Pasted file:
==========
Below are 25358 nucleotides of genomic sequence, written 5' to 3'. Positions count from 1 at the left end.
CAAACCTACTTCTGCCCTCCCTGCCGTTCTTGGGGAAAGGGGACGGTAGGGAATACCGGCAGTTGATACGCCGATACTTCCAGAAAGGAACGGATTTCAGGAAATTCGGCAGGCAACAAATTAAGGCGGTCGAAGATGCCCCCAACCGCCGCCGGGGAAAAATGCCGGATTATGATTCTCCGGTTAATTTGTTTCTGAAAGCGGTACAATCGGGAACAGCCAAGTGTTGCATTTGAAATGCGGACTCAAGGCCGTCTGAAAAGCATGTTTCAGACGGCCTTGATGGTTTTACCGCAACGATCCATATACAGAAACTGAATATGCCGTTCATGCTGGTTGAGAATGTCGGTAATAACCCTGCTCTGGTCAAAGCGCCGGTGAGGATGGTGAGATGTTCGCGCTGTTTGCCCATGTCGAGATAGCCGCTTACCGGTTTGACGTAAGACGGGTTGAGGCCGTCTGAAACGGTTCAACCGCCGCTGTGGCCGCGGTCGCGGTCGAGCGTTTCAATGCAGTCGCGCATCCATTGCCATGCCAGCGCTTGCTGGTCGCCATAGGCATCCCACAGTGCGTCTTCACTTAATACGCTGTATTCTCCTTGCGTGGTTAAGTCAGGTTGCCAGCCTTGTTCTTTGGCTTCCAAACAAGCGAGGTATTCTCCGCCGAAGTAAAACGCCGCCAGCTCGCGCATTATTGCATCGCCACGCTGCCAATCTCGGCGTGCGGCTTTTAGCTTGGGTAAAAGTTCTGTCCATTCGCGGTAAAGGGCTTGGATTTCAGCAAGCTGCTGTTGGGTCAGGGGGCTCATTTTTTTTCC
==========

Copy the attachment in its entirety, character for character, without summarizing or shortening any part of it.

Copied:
Below are 25358 nucleotides of genomic sequence, written 5' to 3'. Positions count from 1 at the left end.
CAAACCTACTTCTGCCCTCCCTGCCGTTCTTGGGGAAAGGGGACGGTAGGGAATACCGGCAGTTGATACGCCGATACTTCCAGAAAGGAACGGATTTCAGGAAATTCGGCAGGCAACAAATTAAGGCGGTCGAAGATGCCCCCAACCGCCGCCGGGGAAAAATGCCGGATTATGATTCTCCGGTTAATTTGTTTCTGAAAGCGGTACAATCGGGAACAGCCAAGTGTTGCATTTGAAATGCGGACTCAAGGCCGTCTGAAAAGCATGTTTCAGACGGCCTTGATGGTTTTACCGCAACGATCCATATACAGAAACTGAATATGCCGTTCATGCTGGTTGAGAATGTCGGTAATAACCCTGCTCTGGTCAAAGCGCCGGTGAGGATGGTGAGATGTTCGCGCTGTTTGCCCATGTCGAGATAGCCGCTTACCGGTTTGACGTAAGACGGGTTGAGGCCGTCTGAAACGGTTCAACCGCCGCTGTGGCCGCGGTCGCGGTCGAGCGTTTCAATGCAGTCGCGCATCCATTGCCATGCCAGCGCTTGCTGGTCGCCATAGGCATCCCACAGTGCGTCTTCACTTAATACGCTGTATTCTCCTTGCGTGGTTAAGTCAGGTTGCCAGCCTTGTTCTTTGGCTTCCAAACAAGCGAGGTATTCTCCGCCGAAGTAAAACGCCGCCAGCTCGCGCATTATTGCATCGCCACGCTGCCAATCTCGGCGTGCGGCTTTTAGCTTGGGTAAAAGTTCTGTCCATTCGCGGTAAAGGGCTTGGATTTCAGCAAGCTGCTGTTGGGTCAGGGGGCTCATTTTTTTTCC